A range of scanning technology is now available to enable people who are blind or have low vision to easily identify items and products around them. Of course, there is always the option of using braille, bumpy stickers or Velcro, but these newer technologies offer more possibilities that improve independence.
The PENfriend 2 is a lower cost alternatives to the talking bar code scanner that use optical technology to store recorded information onto a small sticky label ranging from the size of about a 5 cent to a 20 cent piece.
Unlike the IDmate talking bar code scanner, the PENfriend relies on you recording the information in the first instance and only one message can be recorded per label. It stores up to 70 hours’ worth of information in total.
For more information, visit the online shop.
Apps for scanning products
There are a number of apps that you can download if you have an iPhone or iPad or iPod Touch. Some of these apps are a bit hit and miss. Some are not accessible and some are not developed for the Australian market and so there are likely to be inaccuracies with the information provided.
For a list of these, visit the Adaptive Technology Podcasts page
Talking barcode scanner
The IDmate Galaxy is a talking barcode scanner that enables people to identify household items using the existing barcode on the packaging. It also comes with 1,000 extra sticky barcode labels that you can use to identify a range of items from bills to train timetables as well as iron-on labels to identify clothing.
Simply record whatever you wish to name the item and the IDmate stores that information to that particular barcode.
In addition, the IDmate comes stored with the over 2 million products so you can scan the barcode of a grocery item, DVD or health product and it will give you the name of that product along with additional information about it. You can then record more information to that barcode for future reference like a favourite recipe.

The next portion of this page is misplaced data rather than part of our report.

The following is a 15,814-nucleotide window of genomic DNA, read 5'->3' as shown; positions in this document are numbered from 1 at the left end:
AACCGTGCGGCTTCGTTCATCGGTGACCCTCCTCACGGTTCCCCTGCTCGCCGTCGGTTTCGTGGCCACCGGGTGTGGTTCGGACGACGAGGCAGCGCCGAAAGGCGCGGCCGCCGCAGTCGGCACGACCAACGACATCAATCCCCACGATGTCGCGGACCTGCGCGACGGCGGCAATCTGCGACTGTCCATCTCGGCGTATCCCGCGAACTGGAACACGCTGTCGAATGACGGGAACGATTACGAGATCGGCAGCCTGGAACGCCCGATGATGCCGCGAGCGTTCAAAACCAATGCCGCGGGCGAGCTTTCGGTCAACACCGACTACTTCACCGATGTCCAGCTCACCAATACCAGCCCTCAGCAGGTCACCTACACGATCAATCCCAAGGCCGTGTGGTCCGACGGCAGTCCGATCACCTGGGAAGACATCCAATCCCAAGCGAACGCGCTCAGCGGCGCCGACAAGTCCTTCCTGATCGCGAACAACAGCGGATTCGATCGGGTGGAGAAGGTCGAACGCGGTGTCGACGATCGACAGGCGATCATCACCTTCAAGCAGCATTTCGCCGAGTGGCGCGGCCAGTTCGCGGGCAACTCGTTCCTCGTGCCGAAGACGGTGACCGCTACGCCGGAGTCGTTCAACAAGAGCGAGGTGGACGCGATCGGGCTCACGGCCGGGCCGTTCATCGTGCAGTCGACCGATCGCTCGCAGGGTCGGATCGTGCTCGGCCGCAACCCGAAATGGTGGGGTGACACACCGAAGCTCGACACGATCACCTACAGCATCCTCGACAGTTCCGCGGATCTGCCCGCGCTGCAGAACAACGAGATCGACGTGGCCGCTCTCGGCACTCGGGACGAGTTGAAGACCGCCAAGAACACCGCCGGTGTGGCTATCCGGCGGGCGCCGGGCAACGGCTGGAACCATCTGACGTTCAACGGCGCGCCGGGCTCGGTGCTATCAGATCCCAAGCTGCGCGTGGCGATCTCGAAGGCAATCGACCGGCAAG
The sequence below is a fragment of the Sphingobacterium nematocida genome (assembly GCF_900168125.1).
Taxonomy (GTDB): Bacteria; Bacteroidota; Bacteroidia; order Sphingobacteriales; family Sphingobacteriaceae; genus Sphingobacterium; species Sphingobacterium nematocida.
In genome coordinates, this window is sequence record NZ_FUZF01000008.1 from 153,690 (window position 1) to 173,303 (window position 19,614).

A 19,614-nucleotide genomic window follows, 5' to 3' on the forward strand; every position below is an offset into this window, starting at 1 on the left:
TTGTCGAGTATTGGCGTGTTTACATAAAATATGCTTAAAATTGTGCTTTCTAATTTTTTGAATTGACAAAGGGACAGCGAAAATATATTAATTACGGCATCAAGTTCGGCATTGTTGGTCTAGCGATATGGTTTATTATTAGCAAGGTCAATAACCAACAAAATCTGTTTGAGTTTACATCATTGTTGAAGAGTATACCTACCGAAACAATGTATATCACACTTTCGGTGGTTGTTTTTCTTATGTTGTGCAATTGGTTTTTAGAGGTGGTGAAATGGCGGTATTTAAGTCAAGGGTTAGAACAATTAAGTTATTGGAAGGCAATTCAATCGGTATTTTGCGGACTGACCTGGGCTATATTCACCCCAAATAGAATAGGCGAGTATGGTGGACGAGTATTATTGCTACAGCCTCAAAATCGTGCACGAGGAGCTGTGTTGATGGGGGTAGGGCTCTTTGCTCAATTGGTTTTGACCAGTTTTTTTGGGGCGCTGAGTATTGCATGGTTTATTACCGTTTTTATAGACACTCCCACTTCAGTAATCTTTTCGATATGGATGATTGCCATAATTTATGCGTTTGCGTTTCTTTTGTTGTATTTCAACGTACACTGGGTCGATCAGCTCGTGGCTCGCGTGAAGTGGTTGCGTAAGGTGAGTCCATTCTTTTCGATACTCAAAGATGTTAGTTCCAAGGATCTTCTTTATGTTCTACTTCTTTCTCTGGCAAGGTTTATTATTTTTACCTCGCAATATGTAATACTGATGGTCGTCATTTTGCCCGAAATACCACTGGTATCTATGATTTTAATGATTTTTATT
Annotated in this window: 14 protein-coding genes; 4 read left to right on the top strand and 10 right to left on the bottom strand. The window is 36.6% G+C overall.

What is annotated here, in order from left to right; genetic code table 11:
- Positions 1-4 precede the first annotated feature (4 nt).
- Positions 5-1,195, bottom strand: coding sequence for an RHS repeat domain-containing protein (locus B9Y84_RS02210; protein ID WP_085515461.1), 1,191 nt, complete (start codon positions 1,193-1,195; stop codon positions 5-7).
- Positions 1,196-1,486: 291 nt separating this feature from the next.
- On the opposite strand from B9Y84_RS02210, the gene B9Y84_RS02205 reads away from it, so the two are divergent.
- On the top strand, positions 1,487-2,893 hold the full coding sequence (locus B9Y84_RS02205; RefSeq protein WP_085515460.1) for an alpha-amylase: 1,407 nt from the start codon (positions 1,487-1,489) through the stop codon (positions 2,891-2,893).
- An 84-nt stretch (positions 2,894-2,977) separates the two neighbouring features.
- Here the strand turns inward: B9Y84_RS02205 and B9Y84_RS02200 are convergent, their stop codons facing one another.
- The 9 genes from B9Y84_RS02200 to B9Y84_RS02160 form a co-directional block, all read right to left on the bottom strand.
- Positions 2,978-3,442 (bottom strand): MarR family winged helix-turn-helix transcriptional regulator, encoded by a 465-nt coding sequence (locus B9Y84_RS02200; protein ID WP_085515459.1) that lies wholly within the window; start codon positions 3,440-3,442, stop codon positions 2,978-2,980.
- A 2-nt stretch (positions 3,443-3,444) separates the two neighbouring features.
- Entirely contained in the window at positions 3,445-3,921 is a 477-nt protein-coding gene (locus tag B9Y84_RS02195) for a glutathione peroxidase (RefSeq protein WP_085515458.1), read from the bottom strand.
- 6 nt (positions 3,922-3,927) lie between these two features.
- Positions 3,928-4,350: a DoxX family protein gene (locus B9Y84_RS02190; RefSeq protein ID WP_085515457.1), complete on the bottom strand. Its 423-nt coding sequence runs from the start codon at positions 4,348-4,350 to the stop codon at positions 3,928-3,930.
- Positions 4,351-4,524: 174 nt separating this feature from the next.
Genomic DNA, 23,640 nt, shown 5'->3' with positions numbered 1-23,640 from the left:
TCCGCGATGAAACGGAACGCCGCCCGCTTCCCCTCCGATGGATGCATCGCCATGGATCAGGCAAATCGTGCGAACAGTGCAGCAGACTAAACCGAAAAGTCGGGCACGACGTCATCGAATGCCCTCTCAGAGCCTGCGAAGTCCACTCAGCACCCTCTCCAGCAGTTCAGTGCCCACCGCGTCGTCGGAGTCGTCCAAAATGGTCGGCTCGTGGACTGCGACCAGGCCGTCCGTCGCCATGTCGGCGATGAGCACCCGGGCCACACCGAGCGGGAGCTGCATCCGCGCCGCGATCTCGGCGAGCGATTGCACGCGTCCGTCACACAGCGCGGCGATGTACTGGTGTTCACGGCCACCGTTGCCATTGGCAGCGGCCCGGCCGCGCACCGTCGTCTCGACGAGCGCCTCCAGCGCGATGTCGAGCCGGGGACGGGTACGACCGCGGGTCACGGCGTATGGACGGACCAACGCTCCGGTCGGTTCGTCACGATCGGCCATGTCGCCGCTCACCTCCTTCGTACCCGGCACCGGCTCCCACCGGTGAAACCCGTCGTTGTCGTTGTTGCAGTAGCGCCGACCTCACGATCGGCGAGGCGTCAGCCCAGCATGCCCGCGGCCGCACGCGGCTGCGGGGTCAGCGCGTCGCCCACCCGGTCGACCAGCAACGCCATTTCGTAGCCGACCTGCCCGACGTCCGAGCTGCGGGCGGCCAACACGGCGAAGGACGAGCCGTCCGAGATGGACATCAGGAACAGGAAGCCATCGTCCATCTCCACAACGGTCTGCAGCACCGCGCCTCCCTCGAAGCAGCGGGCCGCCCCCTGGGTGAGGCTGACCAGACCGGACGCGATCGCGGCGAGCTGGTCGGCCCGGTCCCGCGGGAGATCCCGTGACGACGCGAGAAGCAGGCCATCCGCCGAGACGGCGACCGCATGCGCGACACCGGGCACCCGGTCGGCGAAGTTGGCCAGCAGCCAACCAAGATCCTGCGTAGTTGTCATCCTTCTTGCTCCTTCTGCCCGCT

Funding grants are available to people who are unable to afford this product. For more information visit the Visual Independence website.
This product is available from:
Colour detectors are hand held devices that tell you the colour of whatever item you are pointing it at. They can be used to identify the colour of your clothing; files or paper in the office; balls of wool or the colour of food items.
There are currently two types of colour identifiers available:
The ColorTest is highly accurate and provides detailed descriptions of colours, for example "Olive green with shades of blue". It even breaks down the colour to percentage of luminosity, hue and saturation.
The ColorTest must be purchased directly from Austria from CareTec and is priced at more than AUD$1000.
It is not as accurate as the ColorTest described above when it comes to identifying very dark colours like distinguishing between dark navy blue and black. However, it does provide basic descriptions of colours such as "very light blue" or "olive green". It is priced at around $250.
Visit our Online Shop for more information
Audible light sensor - light probe
How it works
The light sensor sticks out from the unit so that it can be placed over small LED lights on appliances to let you know whether the appliance is on or off, whether the line is busy or on hold on a telephone Command system.
A small button below the sensor is pressed to activate the light probe and a tone is emitted. A high-pitched tone means the light is on, while a low-pitched tone is means the light is off.
For detecting which is the printed side on a piece of paper, run the sensor against the full length of the page. A constant tone means a blank page, while a wavering tone indicates there is print on the page. This can take a while to get used to.
The Audible Light Sensor is also able to distinguish between different coloured light indicators. These types of indicators, called LED's (Light Emitting Diodes), are used on most modern electronic equipment and come in a variety of colours. The most common colours used are green, yellow and red. Different tones/volumes emitted by the device correspond to different LED colours, with the tone/volume going down in the following order - red, green and then yellow.
Another practical use for the Audible Light Sensor is that it can be used to test TV, VCR and stereo/Hi Fi remote control units. The unit will pick up the invisible infrared light they emit. To do this, simply point the tip of the Audible Light Sensor Tip directly into the end of the remote control, press and hold the ON/Off button on the device whilst at the same time pressing one of the buttons on the remote control.
You should hear a tone being produced by the Audible Light Sensor each time a remote button is pressed. This is also a good way of testing battery life in your remote.